Life Connection recognizes local organ recipient, family of donor during Wright State game

Life Connection of Ohio teamed up with Wright State University to recognize two local families impacted by organ donation, including a local teen from Huber Heights.

Tater Hicks, 18, was born prematurely at 25 weeks and was hospitalized until he was 8 months old. As grew he older, he continued to be hospitalized, dealing with surgeries and feeding tubes.

When Tater was 3 years old, he was placed on the national transplant waiting list for a multi-organ transplant. To survive, Tater needed a new small intestine, liver, and pancreas. On April 15, 2010, Tater received a life-saving multi-organ transplant at Cincinnati Children’s Hospital.

“His life is a thousand times better,” said his mother, Narqueisha Johnson. “He still has his days where he might not feel good. He does have to take medication for the rest of his life. He still has hospital stays, but they’re short. They’re not months and months of him being stuck in the hospital.”

Being a multi-organ recipient not only saved his life, but it has helped Hicks reduce his hospital stays and participate in more activities, such as in the Huber Heights Basketball Association. Hicks enjoys playing basketball and making people laugh.

“He’s a happy kid,” Johnson said. “Now he can really live life.” Johnson said her son wouldn’t have survived without the organ transplant.

Also at Saturday night’s Wright State basketball game, Life Connection recognized a local family of an organ donor, Todd Nikolai. He was a devoted husband to his wife, Wendy, and father to their daughter, Carina. on June 3, 2008, 40-year-old Todd died of a brain hemorrhage.

“It was unexpected,” Wendy said about their loss. Wendy said Todd had gone through different medical issues throughout his life, including having two heart valves replaced, but his passing was a shock.

“We never thought we would lose him all together,” Wendy said.

Doctors approached Wendy about organ donation, and she found Life Connection. She also consulted with Todd’s other family members, including one of his brothers, who agreed the decision to be an organ donor fit with Todd’s personality.

“Todd had been such a giving person in life,” Wendy said. Both of Todd’s kidneys and his liver were perfect matches for three different people, Wendy said. She said hearing how this had impacted those individuals’ lives helped her while she grieved her own loss of her husband.

“Knowing that he had given further life or better life or a less complicated life to three other people at that time … it gave meaning to the grief,” Wendy said. “It just really lifted me through that time.”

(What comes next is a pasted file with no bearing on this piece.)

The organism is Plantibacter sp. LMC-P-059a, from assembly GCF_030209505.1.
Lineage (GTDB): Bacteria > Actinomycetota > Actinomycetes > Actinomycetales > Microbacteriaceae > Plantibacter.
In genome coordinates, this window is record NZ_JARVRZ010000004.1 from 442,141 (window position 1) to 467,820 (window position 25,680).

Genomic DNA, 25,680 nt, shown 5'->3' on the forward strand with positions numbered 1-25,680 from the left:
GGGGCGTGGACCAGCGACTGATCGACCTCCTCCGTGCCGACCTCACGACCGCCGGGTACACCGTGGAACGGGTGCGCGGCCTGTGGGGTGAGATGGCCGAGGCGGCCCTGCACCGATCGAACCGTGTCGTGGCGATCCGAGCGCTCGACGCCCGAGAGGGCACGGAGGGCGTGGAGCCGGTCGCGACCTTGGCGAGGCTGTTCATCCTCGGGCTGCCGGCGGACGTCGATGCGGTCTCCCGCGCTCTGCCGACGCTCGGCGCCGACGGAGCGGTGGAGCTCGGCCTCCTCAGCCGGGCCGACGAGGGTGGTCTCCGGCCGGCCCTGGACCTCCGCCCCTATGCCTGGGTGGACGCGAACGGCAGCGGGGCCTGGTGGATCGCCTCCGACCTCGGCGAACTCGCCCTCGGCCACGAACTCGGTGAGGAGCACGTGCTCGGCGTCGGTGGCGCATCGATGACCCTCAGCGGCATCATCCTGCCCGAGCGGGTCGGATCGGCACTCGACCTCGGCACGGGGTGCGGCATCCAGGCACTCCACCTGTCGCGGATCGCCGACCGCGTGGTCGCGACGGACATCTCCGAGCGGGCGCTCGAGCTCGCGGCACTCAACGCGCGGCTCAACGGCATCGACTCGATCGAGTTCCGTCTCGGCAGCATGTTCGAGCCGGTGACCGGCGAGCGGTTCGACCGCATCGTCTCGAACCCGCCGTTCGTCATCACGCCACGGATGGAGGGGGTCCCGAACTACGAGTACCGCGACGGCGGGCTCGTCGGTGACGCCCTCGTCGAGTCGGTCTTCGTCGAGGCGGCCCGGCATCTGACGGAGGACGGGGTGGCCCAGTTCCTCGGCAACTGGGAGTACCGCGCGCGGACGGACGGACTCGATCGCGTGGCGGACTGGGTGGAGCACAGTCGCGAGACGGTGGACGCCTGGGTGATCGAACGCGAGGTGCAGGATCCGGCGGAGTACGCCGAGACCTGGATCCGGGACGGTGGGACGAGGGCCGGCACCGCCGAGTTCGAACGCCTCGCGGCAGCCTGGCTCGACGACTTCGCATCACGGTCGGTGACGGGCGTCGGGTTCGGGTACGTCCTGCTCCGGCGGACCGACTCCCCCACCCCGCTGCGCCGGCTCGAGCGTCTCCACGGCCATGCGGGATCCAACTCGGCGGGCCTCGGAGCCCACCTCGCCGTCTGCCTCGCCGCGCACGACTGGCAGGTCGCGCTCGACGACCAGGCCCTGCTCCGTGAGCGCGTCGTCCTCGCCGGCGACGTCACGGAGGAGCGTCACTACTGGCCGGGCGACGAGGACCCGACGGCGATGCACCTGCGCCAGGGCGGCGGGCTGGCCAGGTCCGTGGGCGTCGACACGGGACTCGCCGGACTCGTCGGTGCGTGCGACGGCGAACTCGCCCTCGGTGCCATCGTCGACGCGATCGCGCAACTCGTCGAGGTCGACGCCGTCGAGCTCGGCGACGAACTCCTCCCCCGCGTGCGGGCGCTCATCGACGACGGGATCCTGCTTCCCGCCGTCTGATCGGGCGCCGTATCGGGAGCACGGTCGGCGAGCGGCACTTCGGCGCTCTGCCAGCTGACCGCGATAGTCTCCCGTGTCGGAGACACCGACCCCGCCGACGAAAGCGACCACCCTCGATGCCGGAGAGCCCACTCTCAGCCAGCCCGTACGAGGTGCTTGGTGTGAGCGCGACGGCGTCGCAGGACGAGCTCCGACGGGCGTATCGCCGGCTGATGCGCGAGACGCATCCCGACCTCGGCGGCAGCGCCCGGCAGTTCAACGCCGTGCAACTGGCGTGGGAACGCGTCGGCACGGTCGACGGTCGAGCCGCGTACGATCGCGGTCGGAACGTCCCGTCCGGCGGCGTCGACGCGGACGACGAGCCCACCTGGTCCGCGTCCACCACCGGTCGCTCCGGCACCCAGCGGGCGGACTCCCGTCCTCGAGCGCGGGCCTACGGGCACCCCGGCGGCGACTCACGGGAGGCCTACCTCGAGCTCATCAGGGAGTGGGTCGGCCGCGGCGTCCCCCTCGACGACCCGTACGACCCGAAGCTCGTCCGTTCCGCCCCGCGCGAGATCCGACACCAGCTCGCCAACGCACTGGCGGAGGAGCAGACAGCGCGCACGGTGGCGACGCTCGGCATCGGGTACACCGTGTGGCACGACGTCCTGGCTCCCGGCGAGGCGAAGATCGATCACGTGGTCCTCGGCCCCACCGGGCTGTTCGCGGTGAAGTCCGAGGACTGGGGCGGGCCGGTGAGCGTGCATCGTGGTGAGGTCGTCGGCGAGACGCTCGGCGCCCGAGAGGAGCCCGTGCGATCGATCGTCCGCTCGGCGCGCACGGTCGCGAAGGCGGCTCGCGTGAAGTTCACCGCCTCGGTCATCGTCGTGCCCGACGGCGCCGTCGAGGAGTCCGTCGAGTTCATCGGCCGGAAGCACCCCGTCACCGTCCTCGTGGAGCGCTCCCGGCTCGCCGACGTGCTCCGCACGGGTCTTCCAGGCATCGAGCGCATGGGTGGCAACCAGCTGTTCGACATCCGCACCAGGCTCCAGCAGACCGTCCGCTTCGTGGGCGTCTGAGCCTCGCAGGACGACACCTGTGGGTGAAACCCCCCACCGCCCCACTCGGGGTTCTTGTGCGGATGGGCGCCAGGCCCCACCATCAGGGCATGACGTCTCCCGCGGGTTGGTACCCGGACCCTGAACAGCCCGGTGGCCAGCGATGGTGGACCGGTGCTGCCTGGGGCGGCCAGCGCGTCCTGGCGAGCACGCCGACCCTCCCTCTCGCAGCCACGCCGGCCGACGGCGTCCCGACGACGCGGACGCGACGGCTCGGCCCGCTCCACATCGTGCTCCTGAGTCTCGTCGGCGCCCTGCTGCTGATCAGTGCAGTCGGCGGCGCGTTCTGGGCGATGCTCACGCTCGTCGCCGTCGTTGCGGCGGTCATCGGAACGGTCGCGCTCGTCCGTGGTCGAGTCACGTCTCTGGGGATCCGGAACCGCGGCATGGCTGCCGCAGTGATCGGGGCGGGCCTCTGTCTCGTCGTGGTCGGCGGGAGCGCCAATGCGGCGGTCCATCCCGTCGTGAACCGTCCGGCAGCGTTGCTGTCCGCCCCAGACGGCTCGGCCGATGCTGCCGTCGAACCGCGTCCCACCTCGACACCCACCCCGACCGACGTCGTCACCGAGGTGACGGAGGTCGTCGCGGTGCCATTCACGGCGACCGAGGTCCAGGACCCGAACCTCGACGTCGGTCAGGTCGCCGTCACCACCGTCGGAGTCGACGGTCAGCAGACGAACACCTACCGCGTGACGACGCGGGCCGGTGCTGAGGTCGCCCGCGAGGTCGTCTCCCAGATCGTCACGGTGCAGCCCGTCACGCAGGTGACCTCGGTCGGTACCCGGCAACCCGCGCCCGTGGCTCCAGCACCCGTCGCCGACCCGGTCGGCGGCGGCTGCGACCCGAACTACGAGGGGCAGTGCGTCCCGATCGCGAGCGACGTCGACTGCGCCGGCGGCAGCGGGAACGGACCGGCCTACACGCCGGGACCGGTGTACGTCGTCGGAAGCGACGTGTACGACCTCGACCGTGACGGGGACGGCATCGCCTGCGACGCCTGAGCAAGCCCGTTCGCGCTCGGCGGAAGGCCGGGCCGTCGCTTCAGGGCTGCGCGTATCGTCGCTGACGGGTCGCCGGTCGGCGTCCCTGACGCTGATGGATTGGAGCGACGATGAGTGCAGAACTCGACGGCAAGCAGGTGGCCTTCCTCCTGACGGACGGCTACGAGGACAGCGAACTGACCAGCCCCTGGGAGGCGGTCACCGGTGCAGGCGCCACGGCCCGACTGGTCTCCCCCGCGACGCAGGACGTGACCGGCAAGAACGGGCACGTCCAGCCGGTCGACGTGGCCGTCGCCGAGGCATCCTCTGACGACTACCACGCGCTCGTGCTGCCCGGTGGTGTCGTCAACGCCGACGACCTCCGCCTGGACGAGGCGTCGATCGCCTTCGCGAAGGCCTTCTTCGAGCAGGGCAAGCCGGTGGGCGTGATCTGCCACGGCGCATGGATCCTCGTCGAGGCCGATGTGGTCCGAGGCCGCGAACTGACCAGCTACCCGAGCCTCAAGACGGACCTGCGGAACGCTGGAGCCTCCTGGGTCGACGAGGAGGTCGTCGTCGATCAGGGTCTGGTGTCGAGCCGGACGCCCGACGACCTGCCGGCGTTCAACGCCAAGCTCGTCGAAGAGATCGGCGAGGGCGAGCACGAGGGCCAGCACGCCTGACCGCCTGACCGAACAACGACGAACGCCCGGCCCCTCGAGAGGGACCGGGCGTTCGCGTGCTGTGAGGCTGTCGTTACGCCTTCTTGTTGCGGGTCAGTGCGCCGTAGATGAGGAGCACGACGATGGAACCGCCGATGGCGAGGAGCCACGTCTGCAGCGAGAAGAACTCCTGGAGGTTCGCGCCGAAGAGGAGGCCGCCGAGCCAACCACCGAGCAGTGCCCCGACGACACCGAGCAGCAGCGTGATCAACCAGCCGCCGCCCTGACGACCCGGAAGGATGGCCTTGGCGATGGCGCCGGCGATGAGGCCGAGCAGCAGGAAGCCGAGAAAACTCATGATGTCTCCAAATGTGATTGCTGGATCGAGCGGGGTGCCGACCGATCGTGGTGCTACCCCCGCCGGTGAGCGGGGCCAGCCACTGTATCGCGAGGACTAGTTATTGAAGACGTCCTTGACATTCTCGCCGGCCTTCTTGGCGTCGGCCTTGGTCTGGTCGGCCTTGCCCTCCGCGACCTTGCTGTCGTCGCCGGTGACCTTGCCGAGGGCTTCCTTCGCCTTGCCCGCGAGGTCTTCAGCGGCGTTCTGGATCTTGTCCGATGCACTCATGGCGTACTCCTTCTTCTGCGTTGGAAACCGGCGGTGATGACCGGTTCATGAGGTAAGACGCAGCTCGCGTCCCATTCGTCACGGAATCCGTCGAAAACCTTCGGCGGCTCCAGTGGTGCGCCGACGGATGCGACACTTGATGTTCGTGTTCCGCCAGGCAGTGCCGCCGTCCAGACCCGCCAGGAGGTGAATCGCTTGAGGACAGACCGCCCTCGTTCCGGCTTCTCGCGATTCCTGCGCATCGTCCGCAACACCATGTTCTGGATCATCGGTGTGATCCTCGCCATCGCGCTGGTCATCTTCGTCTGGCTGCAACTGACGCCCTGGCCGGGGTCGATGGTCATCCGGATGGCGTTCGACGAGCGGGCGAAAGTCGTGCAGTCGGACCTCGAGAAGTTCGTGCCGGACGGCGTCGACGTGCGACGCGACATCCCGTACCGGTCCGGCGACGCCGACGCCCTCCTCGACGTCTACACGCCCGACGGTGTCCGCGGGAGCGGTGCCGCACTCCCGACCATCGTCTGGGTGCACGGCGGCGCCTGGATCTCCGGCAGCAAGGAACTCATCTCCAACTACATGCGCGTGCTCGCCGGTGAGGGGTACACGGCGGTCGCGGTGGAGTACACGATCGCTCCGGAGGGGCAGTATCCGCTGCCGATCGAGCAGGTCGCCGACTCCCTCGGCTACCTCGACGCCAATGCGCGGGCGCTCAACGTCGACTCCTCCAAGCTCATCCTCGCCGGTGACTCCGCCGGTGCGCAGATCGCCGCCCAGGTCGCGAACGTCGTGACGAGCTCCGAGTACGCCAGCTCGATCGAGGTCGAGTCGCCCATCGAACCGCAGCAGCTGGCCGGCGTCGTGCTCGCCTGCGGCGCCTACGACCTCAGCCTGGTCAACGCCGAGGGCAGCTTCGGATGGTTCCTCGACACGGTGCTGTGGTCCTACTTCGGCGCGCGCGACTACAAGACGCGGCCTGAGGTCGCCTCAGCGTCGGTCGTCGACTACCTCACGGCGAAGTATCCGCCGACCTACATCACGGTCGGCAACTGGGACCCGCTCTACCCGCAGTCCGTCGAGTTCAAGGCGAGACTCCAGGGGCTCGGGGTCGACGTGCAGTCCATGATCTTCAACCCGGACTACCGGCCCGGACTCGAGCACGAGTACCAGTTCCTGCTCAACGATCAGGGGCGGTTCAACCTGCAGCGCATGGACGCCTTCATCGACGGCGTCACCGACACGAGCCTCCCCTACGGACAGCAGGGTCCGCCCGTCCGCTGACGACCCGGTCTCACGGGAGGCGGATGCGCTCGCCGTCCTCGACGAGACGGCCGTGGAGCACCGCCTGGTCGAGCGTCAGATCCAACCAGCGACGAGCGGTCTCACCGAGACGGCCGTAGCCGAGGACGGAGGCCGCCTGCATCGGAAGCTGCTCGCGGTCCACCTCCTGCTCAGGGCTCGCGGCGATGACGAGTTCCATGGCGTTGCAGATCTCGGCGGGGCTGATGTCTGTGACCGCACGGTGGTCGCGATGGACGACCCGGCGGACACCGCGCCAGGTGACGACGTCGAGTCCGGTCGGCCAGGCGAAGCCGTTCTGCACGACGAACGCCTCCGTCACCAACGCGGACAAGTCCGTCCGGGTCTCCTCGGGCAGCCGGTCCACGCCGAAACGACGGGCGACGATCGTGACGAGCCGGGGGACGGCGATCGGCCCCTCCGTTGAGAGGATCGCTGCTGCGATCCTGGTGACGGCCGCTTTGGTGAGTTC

Wendy has not met those recipients, but through Life Connection, she did receive a letter from one of the recipients. From her experience, Wendy has volunteered with Life Connection to help spread awareness about organ donation and dispel myths.

“There are a lot of misconceptions out there,” Wendy said.

Donate Life Ohio addresses one of the big misconceptions spread that deters organ donation, which is the idea of, “If doctors know I’m a donor, they won’t try to save me.” If a doctor were to do less, in any circumstance, they would likely lose their medical license, according to Donate Life Ohio. Hospital personnel aren’t involved in the donation process, and they also don’t have access to the donor registry. Only organ procurement organizations do.

Age should also not be a deterrent to donating, as Donate Life Ohio says individuals can donate at any age. The oldest donor in the U.S. was 92 years old at the time of his death. Donors families are also not charged in the donation process, and all costs are incurred by the organ/tissue recovery agency.

Even with pre-existing medical conditions, there’s still a possibility you can be a donor. Recent advances in transplantation now allow more people to become donors, including those with diabetes, cancer, poor eyesight, and HIV/AIDS, according to Donate Life Ohio.

For more information on organ donation, visit

By the numbers

More than 100,000 Americans and 3,000 Ohioans are waiting for a life-saving organ transplant, according to Donate Life Ohio. Approximately 20 people die each day in the U.S. while waiting for a transplant. Every 48 hours, an Ohioan dies while waiting for a transplant.

In the U.S., the most commonly transplanted organs are the kidney, liver, heart, lungs, pancreas, and intestines, according to the Centers for Disease Control. There were only approximately 14,000 deceased organ donors in 2021, with each providing on average 3.5 organs. Living donors provide on average only around 6,000 organs per year.

In the U.S, the most commonly transplanted tissues are bones, tendons, ligaments, skin, heart valves, blood vessels, and corneas. Around 3.3 million tissue grafts are distributed each year. About 2.5 million grafts are transplanted.

To learn more about organ donation, visit

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